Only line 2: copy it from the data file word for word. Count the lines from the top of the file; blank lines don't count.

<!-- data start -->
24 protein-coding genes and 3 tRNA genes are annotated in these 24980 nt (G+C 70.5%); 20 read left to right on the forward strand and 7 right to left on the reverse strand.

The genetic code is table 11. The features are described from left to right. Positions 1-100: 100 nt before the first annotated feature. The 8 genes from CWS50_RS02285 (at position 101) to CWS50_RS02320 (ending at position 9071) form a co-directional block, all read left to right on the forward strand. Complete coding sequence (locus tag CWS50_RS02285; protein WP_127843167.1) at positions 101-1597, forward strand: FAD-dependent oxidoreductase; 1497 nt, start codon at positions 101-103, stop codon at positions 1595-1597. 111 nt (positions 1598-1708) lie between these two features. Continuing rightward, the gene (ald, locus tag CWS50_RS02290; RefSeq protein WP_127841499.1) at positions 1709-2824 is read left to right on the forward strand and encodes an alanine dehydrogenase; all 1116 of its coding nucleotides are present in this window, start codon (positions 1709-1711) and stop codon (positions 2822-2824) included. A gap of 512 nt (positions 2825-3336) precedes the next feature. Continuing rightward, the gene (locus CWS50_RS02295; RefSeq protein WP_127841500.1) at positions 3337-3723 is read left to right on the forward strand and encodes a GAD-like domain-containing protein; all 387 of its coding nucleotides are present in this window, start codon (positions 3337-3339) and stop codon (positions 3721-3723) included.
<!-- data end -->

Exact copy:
The genetic code is table 11. The features are described from left to right. Positions 1-100: 100 nt before the first annotated feature. The 8 genes from CWS50_RS02285 (at position 101) to CWS50_RS02320 (ending at position 9071) form a co-directional block, all read left to right on the forward strand. Complete coding sequence (locus tag CWS50_RS02285; protein WP_127843167.1) at positions 101-1597, forward strand: FAD-dependent oxidoreductase; 1497 nt, start codon at positions 101-103, stop codon at positions 1595-1597. 111 nt (positions 1598-1708) lie between these two features. Continuing rightward, the gene (ald, locus tag CWS50_RS02290; RefSeq protein WP_127841499.1) at positions 1709-2824 is read left to right on the forward strand and encodes an alanine dehydrogenase; all 1116 of its coding nucleotides are present in this window, start codon (positions 1709-1711) and stop codon (positions 2822-2824) included. A gap of 512 nt (positions 2825-3336) precedes the next feature. Continuing rightward, the gene (locus CWS50_RS02295; RefSeq protein WP_127841500.1) at positions 3337-3723 is read left to right on the forward strand and encodes a GAD-like domain-containing protein; all 387 of its coding nucleotides are present in this window, start codon (positions 3337-3339) and stop codon (positions 3721-3723) included.